Reality and Constraints

Robin Hanson on capping systemic health care costs:

The United Kingdom, where, on average, people live longer than in the U.S., spends only about 9 percent of gross domestic product on medicine, compared with our 18 percent. The British control costs in part by having the will to empower a hard-nosed agency, the National . . . → Read More: Reality and Constraints

To Finity and Beyond

Here’s the underlying problem with Medicare, universal health care, and any and all attempts at reform:

Putting aside, for the moment, the details of the Ryan plan, what many voters refuse to understand is the unpleasant choice they inevitably face. Either cost-control by the consumers or cost-control (aka rationing) by the State. The issue . . . → Read More: To Finity and Beyond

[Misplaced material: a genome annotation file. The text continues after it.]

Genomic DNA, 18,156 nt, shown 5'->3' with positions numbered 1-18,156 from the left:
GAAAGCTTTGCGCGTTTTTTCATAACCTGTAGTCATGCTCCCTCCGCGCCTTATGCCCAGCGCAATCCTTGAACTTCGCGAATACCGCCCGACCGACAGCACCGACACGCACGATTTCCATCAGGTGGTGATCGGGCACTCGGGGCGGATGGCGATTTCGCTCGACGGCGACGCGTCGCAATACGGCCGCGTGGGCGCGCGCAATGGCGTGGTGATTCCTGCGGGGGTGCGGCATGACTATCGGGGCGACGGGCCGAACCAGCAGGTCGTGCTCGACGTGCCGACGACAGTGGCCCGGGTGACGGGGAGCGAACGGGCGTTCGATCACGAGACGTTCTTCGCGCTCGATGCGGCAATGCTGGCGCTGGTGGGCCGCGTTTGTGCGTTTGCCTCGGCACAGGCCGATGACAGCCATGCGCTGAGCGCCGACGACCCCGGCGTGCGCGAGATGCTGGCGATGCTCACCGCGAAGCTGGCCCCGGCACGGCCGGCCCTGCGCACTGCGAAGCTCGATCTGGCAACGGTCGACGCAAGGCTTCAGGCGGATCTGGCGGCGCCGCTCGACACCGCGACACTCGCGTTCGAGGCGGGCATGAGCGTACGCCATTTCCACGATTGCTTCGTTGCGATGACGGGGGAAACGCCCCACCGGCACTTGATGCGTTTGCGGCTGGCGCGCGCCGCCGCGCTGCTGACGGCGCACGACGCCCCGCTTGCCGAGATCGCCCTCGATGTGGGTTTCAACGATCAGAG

Price Gouging: Why I Sold Potassium Iodide Nuke Pills For A 1500% Gain

[Disclaimer: The follow article is a fictional account of a persuasive argument and should not be construed as an assertion of facts although written in the first person.]

My nuke pills, commonly known as potassium iodide, have been languishing unloved in my emergency supplies for years since I bought them for about $5.99 each. . . . → Read More: Price Gouging: Why I Sold Potassium Iodide Nuke Pills For A 1500% Gain

Canadian and U.S. Healthcare Systems Compared

A study by June O’Neill and Dave M. O’Neill (link) suggests that the U.S health care system provides more choice, efficiency, better delivery and capacity than the Canadian system:

“Does Canada’s publicly funded, single payer health care system deliver better health outcomes and distribute health resources more equitably than the multi-payer heavily private U.S. . . . → Read More: Canadian and U.S. Healthcare Systems Compared